After a late winter snowstorm a week or so ago, I walked along Central Park and paused to admire the landscape art of Frederick Law Olmstead and Calvert Vaux. For a moment, the world seemed quiet and calm. I felt a closeness to nature and forgot the everyday thoughts and worries haunting my mind. Those two gentleman designed the park to have just that effect. Continue reading
Several posts ago, I discussed the dearth of decent, new public spaces in Jersey City. This problem with new development and construction exists well beyond Jersey City (Alex Marshall analyzes this distressful pattern in a recent article in Governing magazine). My past discussion centered upon public spaces: parks, libraries, and government buildings. The architecture and aura of private spaces fail to stand as alternative sources of hope.
In October, my wife and I enjoyed our second annual autumn trip to the Jersey Shore. Yes, most folks prefer the beach in summer. We do not like the heat, the sun, or the crowds. This preference is just one of many reasons that might explain our pairing. While staying at our favorite bed and breakfast in Ocean Grove, New Jersey, we patronized Nagle’s Apothecary Cafe.
The last several posts have addressed the pressing need for quality public spaces in the rapidly developing and transforming Jersey City. In the past decade, a group of volunteers have rescued a historic nineteenth-century cemetery from abandonment and neglect. This group hopes that the cemetery can be a splendid place for the people of Jersey City.
Sandwiched between the downtown neighborhoods and the newly reignited Journal Square, the Jersey City and Harsimus Cemetery welcomes visitors wanting to pay respects to a departed ancestor or seeking a quiet place wherein to escape the commotion of city life and find a private moment for thought and reflection. Walking along the pathways bordered by ornate obelisks and faded headstones, one easily loses himself or herself in the rustic beauty of the rolling grounds and lush vegetation. The orchestra of birds tweeting, crickets chirping, and rustling leaves drown out the grating noise of automobiles racing down Newark Avenue. The occasional train whistle evokes the image of a lonely, country landscape. Suddenly, the city is far, far away.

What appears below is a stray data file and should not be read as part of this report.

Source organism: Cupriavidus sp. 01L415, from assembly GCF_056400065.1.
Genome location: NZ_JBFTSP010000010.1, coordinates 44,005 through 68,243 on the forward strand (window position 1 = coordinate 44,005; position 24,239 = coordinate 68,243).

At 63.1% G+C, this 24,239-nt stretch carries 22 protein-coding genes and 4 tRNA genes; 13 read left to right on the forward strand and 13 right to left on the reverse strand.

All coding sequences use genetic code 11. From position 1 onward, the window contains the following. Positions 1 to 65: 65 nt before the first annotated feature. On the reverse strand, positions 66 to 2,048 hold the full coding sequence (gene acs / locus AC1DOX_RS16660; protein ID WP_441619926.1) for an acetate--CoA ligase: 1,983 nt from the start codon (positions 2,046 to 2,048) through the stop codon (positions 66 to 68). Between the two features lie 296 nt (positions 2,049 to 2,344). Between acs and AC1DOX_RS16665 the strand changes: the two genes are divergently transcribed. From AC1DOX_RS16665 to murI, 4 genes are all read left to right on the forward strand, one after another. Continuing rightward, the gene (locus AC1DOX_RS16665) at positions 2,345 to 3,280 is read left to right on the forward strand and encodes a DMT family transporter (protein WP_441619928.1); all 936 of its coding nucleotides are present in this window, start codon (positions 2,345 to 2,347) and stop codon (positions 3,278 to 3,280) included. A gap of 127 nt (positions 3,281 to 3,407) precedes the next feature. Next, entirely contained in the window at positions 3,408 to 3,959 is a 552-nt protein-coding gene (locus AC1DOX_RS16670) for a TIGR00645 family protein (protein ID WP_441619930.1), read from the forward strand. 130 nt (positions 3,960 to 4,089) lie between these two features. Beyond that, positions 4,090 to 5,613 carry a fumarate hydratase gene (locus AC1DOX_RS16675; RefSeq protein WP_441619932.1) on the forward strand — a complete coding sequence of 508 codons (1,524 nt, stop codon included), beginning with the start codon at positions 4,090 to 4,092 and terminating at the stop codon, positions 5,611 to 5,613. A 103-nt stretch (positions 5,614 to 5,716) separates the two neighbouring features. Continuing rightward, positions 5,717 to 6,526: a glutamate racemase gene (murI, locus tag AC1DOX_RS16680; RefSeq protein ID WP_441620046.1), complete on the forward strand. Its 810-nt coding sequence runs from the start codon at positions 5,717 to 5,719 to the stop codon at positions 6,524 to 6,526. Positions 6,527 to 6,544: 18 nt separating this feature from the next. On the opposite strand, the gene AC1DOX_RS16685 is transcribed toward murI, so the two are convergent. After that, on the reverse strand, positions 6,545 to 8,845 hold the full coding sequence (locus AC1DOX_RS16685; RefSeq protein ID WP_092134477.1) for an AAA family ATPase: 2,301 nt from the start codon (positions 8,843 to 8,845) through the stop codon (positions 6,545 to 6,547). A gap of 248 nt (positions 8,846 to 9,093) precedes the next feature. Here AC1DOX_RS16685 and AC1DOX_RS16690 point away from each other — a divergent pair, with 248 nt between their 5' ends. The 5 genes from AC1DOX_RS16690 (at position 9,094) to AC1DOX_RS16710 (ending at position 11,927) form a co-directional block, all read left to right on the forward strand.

My previous post lamented the dearth of great, eye-opening public spaces throughout Jersey City and the nearly complete absence of any attention to this need in the redevelopment and building boom of the city throughout the last thirty years. However, genuine and realistic opportunities exist to ameliorate the lack of civic mindedness and inadequate planning by the city.
Throughout the eighteenth century as the United States was physically, economically, demographically, and geographically growing, cities looked to superb public works (parks, libraries, museums, post offices, train stations, etc.) as evidence that a given city had achieved status and civility. Refreshing parks mattered. Well-stocked public libraries mattered. August court houses mattered. Beautiful, functional train stations mattered. Now … well … not so much, if at all. We build cheap, ugly things in America. Public space? What’s that?
Ironically enough, the remnants of Jersey City’s own nineteenth-century and early twentieth-century expansion are the seeds to create new great spaces for visitors and residents. The past might give birth to the future.
During the last several decades, Jersey City has redefined itself from a floundering industrial hub to a center for white-collar office work. At the same time, an aspiring arts community has seen its fortunes rise and fall and rise again, and urban-minded individuals and families view Jersey City as a place to move to, not to move from. This pattern augurs well for the future of Jersey City.
Large commercial structures and massive apartment buildings dot the Hudson River waterfront and its adjacent neighborhoods, and similar projects are now slated for areas throughout the city. From the corner near my home, I can see the fifty-three-story tower being erected at Journal Square. Is the building boom and population influx ultimately good for the city? Depends whom you ask.
Opinions and hyperbole aside, a growing city is a dynamic, vibrant city. Large and small cities with shrinking resources, populations, and tax bases unfortunately are all too common throughout the the United States. Several such cities, for example, Camden and Trenton, can be found in New Jersey.
When looking at the Hudson River boardwalk or the soon-to-be tallest building in the Garden State, a different question should be posed: are these intriguing, daresay inspiring spaces? Additionally, as the city develops, is the government keeping pace with exciting public and civic spaces? Jersey City appears to be failing on both counts. Sadly enough, this is anything but a shock.